Scientists evaluate food safety practices to help support nonprofit food pantries
Researchers from North Carolina State University and the University of North Carolina at Chapel Hill have done an in-depth analysis of food safety at nonprofit food pantries that distribute food directly to people in need. While the work has identified shortcomings at many such pantries, the goal was to identify how food safety experts can help these pantries best meet the needs of their clients.
“We knew that food pantries, in North Carolina and many other states, aren’t regulated the same way that restaurants are, and that pantries are crucial distributors of food to those in need, but we did not have a good understanding of how food safety is practiced at food pantries,” says Ben Chapman, an associate professor of youth, family, and consumer sciences at NC State and senior author of a new paper on the work.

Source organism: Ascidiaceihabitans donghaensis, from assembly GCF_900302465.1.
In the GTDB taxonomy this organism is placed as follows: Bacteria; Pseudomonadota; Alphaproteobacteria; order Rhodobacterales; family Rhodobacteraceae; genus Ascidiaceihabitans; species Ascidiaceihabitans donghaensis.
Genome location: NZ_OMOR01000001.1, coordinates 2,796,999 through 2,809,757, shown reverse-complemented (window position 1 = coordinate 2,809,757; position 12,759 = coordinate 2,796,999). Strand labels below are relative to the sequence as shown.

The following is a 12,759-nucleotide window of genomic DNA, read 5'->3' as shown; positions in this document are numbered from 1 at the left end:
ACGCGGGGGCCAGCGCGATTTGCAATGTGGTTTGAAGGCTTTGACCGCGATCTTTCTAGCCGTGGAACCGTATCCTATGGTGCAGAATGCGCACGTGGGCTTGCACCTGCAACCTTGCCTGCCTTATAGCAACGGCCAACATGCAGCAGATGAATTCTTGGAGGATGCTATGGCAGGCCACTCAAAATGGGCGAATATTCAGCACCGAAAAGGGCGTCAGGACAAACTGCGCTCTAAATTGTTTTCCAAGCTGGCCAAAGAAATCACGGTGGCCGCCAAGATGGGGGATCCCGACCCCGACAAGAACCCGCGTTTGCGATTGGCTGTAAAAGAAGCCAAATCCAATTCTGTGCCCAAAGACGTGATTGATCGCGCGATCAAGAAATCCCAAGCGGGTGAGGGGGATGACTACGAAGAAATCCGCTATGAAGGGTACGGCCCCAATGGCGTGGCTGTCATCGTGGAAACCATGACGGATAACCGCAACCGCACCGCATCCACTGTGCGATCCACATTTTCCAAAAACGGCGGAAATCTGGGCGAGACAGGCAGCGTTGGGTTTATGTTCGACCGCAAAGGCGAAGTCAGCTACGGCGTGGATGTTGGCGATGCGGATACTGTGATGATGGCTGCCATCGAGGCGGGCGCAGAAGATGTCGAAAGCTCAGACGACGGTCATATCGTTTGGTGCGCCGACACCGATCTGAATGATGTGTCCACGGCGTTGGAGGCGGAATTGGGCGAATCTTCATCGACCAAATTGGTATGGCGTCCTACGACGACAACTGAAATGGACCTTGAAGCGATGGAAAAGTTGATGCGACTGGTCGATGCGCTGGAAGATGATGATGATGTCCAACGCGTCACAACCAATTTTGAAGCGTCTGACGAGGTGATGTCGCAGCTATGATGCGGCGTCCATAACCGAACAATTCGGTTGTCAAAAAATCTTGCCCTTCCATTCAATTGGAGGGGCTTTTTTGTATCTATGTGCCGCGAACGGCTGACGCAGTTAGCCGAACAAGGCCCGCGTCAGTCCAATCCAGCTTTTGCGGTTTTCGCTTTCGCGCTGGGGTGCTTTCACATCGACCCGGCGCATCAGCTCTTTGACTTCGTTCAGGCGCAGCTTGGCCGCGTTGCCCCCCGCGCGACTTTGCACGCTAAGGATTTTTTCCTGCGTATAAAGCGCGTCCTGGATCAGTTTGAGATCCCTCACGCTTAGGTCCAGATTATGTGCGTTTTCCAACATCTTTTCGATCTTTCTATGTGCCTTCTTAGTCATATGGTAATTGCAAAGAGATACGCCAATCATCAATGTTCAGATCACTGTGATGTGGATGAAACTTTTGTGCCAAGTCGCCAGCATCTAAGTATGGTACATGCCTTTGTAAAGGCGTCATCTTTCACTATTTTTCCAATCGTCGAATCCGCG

“This is a particularly important issue because research tells us that the people most likely to rely on help from food pantries are also those who have less access to health care to address foodborne illness in the event that they do get sick,” says Ashley Chaifetz, lead author of the paper. Chaifetz completed the research while a doctoral student at UNC-Chapel Hill.
Read more in the NC State University news release.